Pro-choice activists hold signs in front of the U.S. Supreme Court on Jan. 22, 2014 on Capitol Hill in Washington, D.C.
Photo by Alex Wong/Getty

42 years after Roe v. Wade, women’s reproductive rights in danger

Here we are again.

Tomorrow marks another anniversary of Roe v. Wade: Another occasion to tally up the attacks on reproductive health care in legislatures across the U.S., wins and losses in the courts, and ground lost or gained in the battle over women’s rights and health care.

“We are closer than ever to the dark days that preceded the Supreme Court’s historic decision.”
It’s clear who’s losing. It’s the women in the large and growing swaths of the country where sham laws passed under the pretext of protecting women’s health are shutting down clinics that offer safe and legal abortion care, hindering access to contraception and family planning services, and denying women insurance coverage for essential reproductive health care.

We are closer than ever to the dark days that preceded the U.S. Supreme Court’s historic decision 42 years ago, when women of means could travel to get safe care, and women without were left with few or no options.

In Texas—where the Roe battle began—politicians have enacted laws that have shut down more than half of the state’s abortion clinics and devastated access to family planning services. Now millions of women await a court decision that could leave just eight abortion clinics in the entire state.

North Dakota and Mississippi are among nearly a half-dozen states that have but a single abortion provider. Both are under constant legislative attack, and remain open now only by virtue of federal court orders. The next nearest clinics are hundreds of miles away in neighboring states where politicians have passed clinic shutdown laws of their own.

Related: Supreme Court saves Texas abortion access, for now

Women in these parts of the country—many of whom are already struggling to care for their families under brutal economic circumstances—are increasingly forced to confront an impossible choice: risk their jobs, their livelihood, and their tenuous financial stability by traveling great distances and enduring lengthy waiting periods to get safe, legal care—or risk their lives by taking matters into their own hands.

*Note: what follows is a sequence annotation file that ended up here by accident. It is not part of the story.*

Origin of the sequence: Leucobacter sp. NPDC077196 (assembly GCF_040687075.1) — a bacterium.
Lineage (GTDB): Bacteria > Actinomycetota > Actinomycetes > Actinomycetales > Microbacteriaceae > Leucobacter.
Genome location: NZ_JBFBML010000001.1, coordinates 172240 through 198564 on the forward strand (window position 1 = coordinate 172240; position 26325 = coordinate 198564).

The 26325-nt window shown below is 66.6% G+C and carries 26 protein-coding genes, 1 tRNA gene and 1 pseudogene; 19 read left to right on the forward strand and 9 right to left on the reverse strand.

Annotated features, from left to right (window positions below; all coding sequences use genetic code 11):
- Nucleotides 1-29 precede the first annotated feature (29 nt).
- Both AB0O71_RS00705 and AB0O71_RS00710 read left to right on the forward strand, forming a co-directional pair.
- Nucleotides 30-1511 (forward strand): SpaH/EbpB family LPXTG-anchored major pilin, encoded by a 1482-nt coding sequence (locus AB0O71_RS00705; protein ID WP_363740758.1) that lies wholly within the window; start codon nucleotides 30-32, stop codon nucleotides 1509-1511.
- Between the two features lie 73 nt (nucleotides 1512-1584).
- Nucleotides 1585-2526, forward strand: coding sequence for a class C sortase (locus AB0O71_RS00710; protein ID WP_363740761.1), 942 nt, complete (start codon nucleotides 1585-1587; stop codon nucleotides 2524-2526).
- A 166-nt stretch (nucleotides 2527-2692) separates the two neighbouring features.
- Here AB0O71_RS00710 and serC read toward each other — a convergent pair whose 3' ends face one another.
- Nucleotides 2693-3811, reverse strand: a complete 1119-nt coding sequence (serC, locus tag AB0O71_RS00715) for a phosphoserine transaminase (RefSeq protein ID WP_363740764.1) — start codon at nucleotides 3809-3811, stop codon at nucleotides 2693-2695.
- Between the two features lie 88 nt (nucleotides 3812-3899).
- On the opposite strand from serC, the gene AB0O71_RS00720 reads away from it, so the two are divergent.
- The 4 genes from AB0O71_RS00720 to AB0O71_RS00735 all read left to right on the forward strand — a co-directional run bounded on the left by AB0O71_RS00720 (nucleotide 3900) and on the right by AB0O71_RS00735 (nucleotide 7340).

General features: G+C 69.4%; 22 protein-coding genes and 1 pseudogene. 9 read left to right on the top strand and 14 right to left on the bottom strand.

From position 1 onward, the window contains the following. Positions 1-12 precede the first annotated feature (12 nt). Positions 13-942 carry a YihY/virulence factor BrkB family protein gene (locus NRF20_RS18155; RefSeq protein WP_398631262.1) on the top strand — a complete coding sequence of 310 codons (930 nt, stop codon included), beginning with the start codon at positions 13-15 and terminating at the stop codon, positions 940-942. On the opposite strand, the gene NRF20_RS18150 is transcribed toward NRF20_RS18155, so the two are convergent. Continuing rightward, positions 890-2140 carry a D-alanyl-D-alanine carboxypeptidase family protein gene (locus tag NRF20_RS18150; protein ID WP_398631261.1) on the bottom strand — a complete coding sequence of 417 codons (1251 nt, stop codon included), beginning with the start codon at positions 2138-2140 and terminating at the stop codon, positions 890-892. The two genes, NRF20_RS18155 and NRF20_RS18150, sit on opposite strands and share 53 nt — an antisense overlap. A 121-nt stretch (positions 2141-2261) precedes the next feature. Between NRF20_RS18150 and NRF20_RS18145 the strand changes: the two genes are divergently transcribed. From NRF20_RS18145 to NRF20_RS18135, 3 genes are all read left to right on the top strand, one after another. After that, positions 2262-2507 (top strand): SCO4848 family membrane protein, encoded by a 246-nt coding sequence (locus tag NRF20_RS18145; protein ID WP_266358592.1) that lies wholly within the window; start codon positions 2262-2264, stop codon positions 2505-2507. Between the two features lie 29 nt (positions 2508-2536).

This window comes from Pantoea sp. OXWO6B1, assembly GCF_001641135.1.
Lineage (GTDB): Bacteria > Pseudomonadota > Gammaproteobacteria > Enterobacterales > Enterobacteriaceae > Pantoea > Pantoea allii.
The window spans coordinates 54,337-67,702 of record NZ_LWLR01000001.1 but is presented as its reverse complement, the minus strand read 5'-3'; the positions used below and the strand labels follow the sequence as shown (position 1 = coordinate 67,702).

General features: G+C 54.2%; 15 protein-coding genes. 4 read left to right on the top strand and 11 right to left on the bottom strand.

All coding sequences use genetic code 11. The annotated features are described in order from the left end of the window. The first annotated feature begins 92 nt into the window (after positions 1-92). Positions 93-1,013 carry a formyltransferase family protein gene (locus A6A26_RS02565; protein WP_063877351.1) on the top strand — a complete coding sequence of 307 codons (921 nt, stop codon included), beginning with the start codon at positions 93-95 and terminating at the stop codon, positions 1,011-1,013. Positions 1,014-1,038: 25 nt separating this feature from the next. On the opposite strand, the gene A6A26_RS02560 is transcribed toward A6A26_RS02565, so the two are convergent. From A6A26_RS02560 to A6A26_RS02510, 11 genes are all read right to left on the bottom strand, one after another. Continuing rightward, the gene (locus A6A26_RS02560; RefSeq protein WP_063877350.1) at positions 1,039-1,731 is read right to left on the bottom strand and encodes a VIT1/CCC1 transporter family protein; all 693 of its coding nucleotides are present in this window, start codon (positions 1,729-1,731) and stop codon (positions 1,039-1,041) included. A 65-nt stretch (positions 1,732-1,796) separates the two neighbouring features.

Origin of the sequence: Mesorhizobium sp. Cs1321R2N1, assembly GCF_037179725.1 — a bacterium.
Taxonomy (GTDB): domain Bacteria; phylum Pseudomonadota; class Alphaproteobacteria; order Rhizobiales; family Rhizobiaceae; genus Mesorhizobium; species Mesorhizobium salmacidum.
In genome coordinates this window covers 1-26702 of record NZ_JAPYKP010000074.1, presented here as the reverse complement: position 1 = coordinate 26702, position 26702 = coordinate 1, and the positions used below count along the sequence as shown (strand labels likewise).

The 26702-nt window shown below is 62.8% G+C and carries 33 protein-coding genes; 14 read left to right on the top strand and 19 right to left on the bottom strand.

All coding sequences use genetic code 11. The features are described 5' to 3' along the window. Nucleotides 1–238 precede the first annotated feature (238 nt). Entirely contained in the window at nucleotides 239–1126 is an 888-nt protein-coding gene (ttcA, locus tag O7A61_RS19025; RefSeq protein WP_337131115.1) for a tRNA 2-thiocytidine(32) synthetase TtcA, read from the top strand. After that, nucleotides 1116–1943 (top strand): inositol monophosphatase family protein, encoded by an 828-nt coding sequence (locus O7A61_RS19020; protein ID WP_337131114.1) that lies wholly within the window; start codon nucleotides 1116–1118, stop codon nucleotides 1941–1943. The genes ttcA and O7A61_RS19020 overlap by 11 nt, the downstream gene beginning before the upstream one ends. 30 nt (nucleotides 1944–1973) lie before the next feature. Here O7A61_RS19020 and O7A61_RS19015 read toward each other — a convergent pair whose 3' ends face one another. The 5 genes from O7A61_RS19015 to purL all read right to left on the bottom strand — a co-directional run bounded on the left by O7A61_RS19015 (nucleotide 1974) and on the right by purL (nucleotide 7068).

These battles will very soon make their way to the Supreme Court and Congress, and the question before them will be whether we, as a nation, are truly committed not just to protecting the health and safety of women across the U.S., but to empowering women to make and act on the very personal decisions we all face in planning our families, building our careers, determining the course of our future, and participating in our communities and society.

“These battles will very soon make their way to the Supreme Court and Congress.”
Those truly interested in achieving these very worthy goals have plenty of good options to choose from. The Women’s Health Protection Act, reintroduced just this morning in Congress, would protect access to safe, legal abortion care for all women across the U.S. under the framework of regulations and limits recognized in Roe v. Wade—standards that seven in 10 Americans agree should be upheld.

Lawmakers could also consider the many proposed measures that would expand insurance coverage for contraception and other essential reproductive health care, protect the well-being of pregnant women, and strengthen the economic security of vulnerable families.

But for any of these ideas to gain momentum, we have to want a better future for women and their families. We have to demand that our elected leaders advance real measures to restore access to basic women’s health services for the millions who have had it taken away—not political measures that will only worsen the crisis.

It’s the only way we will be able, in the years ahead, to say not here we are again, but look how far we’ve finally come.

Nancy Northup is president and CEO of the Center for Reproductive Rights.

Abortion, Reproductive Rights and SCOTUS

42 years after Roe v. Wade, women's reproductive rights in danger